This is my first post here, so please don't bully me. I know all you math-boys with your big, wrinkly brains could do me a serious bruising. I beg thee mercy, for I am but a first time poster. 

First things first - Oliver boy, I am on to you. I see what you've done here, disguising your work of legitimate philosophy in self-help's clothing.

Just when I thought I could listen to another audiobook telling me to take cold showers, drink green juice, and meditate all with a "scientists have even discovered..." sprinkled atop, you snuck one past me. 

Not only did you avoid mentioning green juice even once, but you avoided laundry lists of life-hacks all together. Instead, you decided to write a thought-provoking analysis of our finitude relying only on appeals to my common sense, using only observations that any typical human would have. 

All I was looking for were some new platitudes to add to my "Inspirational Quotes" document, but you just had to really educate me on how think about time management. You had to make me change my opinions on commitment, pacing, rest, and time's importance in being human.

I'll let you get away with it this time, educating me, changing my perspective for the better. I just hope next time you can write something that promises me the impossible via a series of bizarre rituals. Improving my work life balance by eating more broccoli, maybe? Up to you. 

In all seriousness, this is a really good book. The audiobook is about six hours. I would recommend it.

 I've included my summary of the book below. I've broken it down into a few different categories. The summary is chronological. 

  • Finitude
    • You have to face finitude, pick a few things to dive deep on, and really try to distance yourself from distractions. 
    • You have to cherish the simple fact you're alive. The time you've been given in limited, but at least it's there at all. You didn't have to be here, don't take your time for granted.
  •  Commitment
    • Committing is as much a positive action as it is a negative. You are doing something as much as *you will not be doing other things.*
    • Also, you will be destroying the perfect fantasies in your head about what could be. So commitment is both a negative and destructive act. 
    • Three tenants of commitment
      • Do your most important task first. 
      • Limit works in progress. Do not have ten projects going simultaneously. You'll just end up quitting one project when it gets tough and moving unto another.
      • Resist the allure of middling priorities. Be wary of moderately appealing tasks, as these are powerful enough to distract but not important enough to form your life's core.
    • Do not be afraid to settle. Everyone goes with non-optimal choices, a therefore everyone settles. 
      • Not wanting to "settle" is a great way to never commit to anything.
  • Lessons on distraction
    • Attention is life. Your life is just the sum of what compelled your attention moment to moment, so distraction literally causes you to pay with you life.
    • You cannot render yourself distraction-proof, because you don't have total sovereignty over your attention. This is because distraction is very hard to monitor. You can get distracted from the fact you are distracted. Distraction is distraction's distraction.
    • Boredom is many times the catalyst for distraction. It occurs when a task shows that it will either take extreme commitment to do properly or we will have to make sacrifices.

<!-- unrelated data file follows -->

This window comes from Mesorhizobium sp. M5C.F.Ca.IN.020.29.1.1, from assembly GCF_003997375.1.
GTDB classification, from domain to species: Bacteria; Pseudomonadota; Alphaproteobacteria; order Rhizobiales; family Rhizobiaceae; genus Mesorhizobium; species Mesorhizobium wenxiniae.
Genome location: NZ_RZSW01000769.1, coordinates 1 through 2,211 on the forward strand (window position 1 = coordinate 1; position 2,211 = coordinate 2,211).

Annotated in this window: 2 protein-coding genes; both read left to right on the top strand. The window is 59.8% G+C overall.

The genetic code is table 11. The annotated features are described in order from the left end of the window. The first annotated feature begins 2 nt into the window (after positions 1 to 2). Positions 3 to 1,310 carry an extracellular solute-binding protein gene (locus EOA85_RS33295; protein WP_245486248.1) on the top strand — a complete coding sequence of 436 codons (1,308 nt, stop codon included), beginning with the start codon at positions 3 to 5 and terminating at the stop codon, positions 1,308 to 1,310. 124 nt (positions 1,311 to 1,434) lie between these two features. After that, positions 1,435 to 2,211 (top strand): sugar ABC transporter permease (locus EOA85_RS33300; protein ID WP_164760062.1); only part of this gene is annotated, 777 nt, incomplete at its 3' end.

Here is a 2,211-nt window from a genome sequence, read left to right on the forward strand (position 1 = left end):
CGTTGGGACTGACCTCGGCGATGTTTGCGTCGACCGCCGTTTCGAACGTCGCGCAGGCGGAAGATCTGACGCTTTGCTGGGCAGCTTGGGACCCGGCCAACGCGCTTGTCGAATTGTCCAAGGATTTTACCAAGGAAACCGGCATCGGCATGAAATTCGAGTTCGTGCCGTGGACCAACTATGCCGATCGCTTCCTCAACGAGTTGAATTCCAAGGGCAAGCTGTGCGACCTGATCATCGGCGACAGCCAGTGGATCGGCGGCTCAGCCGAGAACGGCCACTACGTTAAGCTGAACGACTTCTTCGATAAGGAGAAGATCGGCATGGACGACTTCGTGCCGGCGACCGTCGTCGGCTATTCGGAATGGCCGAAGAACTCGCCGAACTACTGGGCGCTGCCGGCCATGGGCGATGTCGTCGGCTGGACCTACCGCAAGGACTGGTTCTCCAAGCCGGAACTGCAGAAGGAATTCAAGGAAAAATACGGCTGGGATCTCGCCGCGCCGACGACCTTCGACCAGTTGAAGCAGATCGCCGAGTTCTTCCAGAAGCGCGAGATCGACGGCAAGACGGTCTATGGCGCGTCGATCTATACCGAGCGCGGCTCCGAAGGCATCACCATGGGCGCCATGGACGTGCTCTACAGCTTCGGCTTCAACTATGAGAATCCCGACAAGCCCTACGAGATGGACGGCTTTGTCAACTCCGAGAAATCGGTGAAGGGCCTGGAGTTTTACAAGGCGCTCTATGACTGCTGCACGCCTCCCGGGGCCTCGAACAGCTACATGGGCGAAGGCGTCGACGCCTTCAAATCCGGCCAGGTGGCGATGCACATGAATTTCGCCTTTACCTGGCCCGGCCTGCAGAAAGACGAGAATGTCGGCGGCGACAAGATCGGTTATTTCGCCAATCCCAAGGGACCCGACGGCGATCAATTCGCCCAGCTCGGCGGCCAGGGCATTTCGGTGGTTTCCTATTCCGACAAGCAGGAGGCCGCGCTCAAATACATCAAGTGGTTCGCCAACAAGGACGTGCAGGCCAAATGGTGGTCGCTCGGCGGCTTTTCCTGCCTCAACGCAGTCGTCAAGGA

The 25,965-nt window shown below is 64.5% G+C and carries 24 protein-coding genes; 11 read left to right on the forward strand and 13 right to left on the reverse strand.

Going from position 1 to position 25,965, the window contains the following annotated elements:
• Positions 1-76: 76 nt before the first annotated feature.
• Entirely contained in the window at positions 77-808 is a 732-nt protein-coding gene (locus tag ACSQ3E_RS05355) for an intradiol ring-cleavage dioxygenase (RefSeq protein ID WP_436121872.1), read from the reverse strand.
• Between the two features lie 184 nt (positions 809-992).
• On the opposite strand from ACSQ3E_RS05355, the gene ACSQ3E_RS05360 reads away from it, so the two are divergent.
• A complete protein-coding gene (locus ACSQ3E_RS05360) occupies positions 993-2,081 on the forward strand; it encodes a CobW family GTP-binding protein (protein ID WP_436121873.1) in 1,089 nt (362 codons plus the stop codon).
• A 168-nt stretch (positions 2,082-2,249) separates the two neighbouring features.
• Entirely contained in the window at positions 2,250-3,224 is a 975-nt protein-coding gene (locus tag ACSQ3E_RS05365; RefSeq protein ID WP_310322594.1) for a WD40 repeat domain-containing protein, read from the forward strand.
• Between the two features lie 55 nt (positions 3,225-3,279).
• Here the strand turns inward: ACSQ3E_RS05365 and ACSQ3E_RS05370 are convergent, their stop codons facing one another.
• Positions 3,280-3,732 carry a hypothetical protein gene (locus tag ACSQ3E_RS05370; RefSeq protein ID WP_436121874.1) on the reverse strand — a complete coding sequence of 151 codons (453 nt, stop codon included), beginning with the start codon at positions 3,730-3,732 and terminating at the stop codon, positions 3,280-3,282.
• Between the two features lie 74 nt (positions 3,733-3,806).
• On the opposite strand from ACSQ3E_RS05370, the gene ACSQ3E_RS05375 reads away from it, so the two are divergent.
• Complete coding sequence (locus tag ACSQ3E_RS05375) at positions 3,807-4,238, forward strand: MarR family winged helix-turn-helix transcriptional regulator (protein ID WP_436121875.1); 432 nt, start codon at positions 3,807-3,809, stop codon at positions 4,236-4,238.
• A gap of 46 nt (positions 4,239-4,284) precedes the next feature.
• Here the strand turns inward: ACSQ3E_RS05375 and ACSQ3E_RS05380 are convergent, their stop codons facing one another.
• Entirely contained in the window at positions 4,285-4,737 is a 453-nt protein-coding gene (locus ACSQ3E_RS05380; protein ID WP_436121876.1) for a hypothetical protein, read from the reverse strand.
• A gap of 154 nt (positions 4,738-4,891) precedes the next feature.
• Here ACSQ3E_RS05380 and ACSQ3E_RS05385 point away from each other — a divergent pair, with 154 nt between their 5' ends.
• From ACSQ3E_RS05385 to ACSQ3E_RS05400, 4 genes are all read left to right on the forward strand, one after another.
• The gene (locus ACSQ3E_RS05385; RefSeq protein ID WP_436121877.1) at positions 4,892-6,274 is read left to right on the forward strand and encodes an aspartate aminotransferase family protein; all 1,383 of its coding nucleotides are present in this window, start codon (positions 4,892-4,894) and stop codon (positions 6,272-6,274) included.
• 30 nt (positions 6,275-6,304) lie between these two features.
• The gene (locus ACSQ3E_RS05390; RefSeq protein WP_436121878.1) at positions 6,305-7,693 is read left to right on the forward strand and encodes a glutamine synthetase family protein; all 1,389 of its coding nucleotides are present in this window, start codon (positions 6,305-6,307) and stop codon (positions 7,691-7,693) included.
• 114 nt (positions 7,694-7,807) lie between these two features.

• Pacing
    • "Take therefore no thought for the morrow: for the morrow shall take thought for the things of itself. Sufficient unto the day is the evil thereof." Matthew 6:3. 
    • Re-phrasing the above"Each day has enough trouble of its own."
    • Re-phrasing again - Take life one day at a time. Worry only about what can be accomplished that day.
    • The "When I finally..." mind is the idea that all things in the present are to serve some kind of final, future goals. 
      • Like the present does not have to be satisfying so long as it leads up to some future state of satisfaction. This of course is an endless series, the satisfaction never comes.
  • Rest
    • It is useful to think of time not as "utilized" and "wasted" but time as used "instrumentally" or "non-instrumentally". 
      • Instrumental use of time is using time towards a certain end. So you say "I'll use the next hour to learn this skill, as it will allow me to succeed professionally". 
      • Non-instrumental use is simply saying "I'll use this time as I want it, maybe to add up to nothing."
    • You should rest sometimes, and rest totally. Just see what's going on. Walk around your town. Enjoy a glass of wine, lay out in the sun. This isn't "being lazy" it's just using time "non-instrumentally".
      • This is a basic human pleasure. As there is pleasure in drinking cold water on a hot day,  there is pleasure in true rest after hard work.
    • "If the satisfaction of an old man drinking a glass of wine is nothing, then production and wealth are just hollow myths. They have meaning only if they are capable of being retrieved in individual and living joy." - Simone de Beauvoir
  • Questions to fight the human disease
    • 1. Where are you in your life or work are you pursuing comfort when you should be feeling discomfort? Ask "Does this decision diminish me or enlarge me?"
    • 2. Are you judging yourself by impossible standards?
    • 3. In what ways have you yet to accept the fact that you are who you are, not who you are "supposed" to be?
    • 4. In which areas of life are you still holding back until you feel like  you know what you’re doing?
    • 5. How would you spend your life differently if you didn't care so much about seeing your actions reach fruition?


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